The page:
From the Dangerous Minds blog:

*snip*

Frederick Wiseman’s powerful, depressing—Roger Ebert called it “despairing” and that’s probably a better word—1967 documentary Titicut Follies revealed the sordid and horrific conditions of the Bridgewater State Hospital for the criminally insane in Bridgewater, Massachusetts.

Wiseman’s camera watches impassively as the patients are bullied, taunted, herded like cattle, mocked, stripped, drugged and kept in sub-human conditions by the institution’s callously indifferent guards, social workers and psychiatrists. The film is a narrator-less, structure-less collection of some of the bleakest cinéma vérité images in film history. The footage of the yearly New Year’s Eve talent show, the “Titicut Follies” (“Titcut” is the Indian name for the Taunton river) featuring the inmates (and some of the staff) is like something straight out of a Harmony Korine film. In another scene, a doctor smokes a cigarette and dangles a long ash over a funnel as he inserts a long rubber tube into a patient’s nostril for a force-feeding.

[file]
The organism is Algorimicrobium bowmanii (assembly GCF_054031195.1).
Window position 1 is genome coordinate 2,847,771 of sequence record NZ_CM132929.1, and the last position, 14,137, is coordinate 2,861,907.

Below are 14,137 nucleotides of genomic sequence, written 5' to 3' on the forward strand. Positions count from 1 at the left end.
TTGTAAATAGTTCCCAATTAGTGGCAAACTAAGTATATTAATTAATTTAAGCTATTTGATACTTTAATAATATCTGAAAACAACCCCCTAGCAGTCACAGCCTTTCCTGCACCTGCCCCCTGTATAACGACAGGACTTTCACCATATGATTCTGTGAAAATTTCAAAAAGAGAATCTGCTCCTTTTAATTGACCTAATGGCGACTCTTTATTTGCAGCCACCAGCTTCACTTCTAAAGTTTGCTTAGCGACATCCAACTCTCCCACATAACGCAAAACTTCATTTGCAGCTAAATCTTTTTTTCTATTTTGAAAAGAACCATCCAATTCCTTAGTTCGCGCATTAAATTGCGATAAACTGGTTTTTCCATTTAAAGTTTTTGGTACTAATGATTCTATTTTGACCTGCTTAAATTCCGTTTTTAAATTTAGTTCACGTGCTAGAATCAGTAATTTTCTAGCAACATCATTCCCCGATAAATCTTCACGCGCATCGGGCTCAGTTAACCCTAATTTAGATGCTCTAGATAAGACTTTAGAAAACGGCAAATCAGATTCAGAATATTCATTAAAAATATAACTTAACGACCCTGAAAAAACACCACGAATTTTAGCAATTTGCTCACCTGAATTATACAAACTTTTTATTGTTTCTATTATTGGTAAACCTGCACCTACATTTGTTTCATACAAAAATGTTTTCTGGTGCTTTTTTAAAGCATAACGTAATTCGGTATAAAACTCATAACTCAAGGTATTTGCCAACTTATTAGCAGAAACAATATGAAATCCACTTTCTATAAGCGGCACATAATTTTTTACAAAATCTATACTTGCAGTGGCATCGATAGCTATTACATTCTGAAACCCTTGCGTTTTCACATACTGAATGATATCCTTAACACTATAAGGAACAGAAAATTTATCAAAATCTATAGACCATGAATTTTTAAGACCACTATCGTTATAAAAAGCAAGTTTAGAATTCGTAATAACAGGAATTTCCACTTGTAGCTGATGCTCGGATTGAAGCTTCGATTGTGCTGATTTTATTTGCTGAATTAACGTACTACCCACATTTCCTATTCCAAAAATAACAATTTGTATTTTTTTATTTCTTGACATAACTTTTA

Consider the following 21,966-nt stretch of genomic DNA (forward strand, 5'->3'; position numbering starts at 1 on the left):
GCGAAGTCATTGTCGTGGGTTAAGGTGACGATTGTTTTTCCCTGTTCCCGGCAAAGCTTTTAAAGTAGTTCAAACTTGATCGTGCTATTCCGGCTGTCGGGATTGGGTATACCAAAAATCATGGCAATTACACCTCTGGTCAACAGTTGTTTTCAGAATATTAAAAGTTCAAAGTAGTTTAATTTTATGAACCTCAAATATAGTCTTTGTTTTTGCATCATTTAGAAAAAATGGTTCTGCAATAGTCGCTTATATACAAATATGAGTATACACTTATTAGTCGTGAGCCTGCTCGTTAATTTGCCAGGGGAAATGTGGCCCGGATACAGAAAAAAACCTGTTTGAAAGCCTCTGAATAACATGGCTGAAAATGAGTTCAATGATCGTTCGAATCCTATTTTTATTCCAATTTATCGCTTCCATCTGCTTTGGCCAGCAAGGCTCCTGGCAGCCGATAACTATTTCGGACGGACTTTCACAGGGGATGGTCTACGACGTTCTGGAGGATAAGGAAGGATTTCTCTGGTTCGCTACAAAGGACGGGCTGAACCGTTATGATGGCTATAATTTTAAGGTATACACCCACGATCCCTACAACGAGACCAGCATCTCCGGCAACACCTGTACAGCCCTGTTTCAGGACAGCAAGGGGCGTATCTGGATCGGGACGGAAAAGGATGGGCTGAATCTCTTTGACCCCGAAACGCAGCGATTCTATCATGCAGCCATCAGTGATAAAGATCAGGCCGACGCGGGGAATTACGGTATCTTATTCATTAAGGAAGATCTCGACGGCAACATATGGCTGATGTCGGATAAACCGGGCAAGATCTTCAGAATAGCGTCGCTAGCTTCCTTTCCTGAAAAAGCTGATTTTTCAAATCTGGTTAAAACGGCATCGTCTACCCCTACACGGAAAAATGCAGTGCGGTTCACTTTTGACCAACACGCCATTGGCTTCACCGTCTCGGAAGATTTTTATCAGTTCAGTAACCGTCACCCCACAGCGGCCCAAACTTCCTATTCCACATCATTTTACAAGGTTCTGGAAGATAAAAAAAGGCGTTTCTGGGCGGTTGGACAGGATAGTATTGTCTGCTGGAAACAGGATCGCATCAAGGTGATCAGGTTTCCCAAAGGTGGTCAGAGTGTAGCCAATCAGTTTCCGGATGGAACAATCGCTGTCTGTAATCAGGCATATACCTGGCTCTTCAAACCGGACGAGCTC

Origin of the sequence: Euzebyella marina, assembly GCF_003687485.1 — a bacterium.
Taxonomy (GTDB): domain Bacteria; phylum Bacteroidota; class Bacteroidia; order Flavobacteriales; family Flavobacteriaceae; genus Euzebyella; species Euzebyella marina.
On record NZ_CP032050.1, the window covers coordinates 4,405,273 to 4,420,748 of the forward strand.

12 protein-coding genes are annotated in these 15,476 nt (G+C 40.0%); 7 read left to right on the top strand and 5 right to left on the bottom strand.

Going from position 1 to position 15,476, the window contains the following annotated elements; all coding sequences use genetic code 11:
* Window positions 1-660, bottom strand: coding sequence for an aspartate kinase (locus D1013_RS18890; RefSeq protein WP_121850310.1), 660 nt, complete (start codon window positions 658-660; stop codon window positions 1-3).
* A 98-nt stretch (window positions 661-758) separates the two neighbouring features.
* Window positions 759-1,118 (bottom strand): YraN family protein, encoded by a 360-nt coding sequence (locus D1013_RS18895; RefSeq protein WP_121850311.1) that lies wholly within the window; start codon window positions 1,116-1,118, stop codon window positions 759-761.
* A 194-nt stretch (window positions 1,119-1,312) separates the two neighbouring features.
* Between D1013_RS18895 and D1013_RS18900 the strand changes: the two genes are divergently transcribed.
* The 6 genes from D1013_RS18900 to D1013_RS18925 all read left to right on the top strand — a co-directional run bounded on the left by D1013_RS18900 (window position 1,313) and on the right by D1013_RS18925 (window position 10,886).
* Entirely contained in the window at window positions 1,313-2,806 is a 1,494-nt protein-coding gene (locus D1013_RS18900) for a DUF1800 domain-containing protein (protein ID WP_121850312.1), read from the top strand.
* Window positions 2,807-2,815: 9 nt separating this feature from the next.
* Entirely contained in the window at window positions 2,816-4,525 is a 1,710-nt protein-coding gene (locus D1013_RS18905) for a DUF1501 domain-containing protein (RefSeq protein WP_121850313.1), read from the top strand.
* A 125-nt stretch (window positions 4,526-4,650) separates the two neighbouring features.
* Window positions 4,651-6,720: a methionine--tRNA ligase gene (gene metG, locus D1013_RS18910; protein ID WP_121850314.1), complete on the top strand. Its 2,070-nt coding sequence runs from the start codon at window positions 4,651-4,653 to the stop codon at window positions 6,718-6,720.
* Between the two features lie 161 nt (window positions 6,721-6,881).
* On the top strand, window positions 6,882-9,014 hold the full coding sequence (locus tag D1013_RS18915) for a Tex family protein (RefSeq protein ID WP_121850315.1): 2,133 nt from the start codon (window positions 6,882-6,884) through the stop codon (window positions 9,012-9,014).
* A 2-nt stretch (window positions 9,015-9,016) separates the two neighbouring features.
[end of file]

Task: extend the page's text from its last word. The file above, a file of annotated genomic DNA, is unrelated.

Advertisements